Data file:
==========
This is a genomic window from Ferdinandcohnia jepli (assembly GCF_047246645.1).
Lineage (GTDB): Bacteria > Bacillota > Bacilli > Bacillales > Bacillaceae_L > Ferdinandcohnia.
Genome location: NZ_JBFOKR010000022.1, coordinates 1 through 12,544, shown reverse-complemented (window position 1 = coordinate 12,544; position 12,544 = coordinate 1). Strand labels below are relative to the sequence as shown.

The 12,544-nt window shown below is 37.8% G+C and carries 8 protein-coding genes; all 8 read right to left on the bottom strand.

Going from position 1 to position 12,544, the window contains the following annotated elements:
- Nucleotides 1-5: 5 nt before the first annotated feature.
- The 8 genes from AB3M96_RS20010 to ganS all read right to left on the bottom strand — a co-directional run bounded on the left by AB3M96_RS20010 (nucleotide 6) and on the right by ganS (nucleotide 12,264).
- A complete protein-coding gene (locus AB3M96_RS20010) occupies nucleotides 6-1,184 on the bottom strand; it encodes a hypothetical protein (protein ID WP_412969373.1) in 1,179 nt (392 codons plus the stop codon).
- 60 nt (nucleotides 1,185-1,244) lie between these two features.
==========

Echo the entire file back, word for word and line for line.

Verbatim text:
This is a genomic window from Ferdinandcohnia jepli (assembly GCF_047246645.1).
Lineage (GTDB): Bacteria > Bacillota > Bacilli > Bacillales > Bacillaceae_L > Ferdinandcohnia.
Genome location: NZ_JBFOKR010000022.1, coordinates 1 through 12,544, shown reverse-complemented (window position 1 = coordinate 12,544; position 12,544 = coordinate 1). Strand labels below are relative to the sequence as shown.

The 12,544-nt window shown below is 37.8% G+C and carries 8 protein-coding genes; all 8 read right to left on the bottom strand.

Going from position 1 to position 12,544, the window contains the following annotated elements:
- Nucleotides 1-5: 5 nt before the first annotated feature.
- The 8 genes from AB3M96_RS20010 to ganS all read right to left on the bottom strand — a co-directional run bounded on the left by AB3M96_RS20010 (nucleotide 6) and on the right by ganS (nucleotide 12,264).
- A complete protein-coding gene (locus AB3M96_RS20010) occupies nucleotides 6-1,184 on the bottom strand; it encodes a hypothetical protein (protein ID WP_412969373.1) in 1,179 nt (392 codons plus the stop codon).
- 60 nt (nucleotides 1,185-1,244) lie between these two features.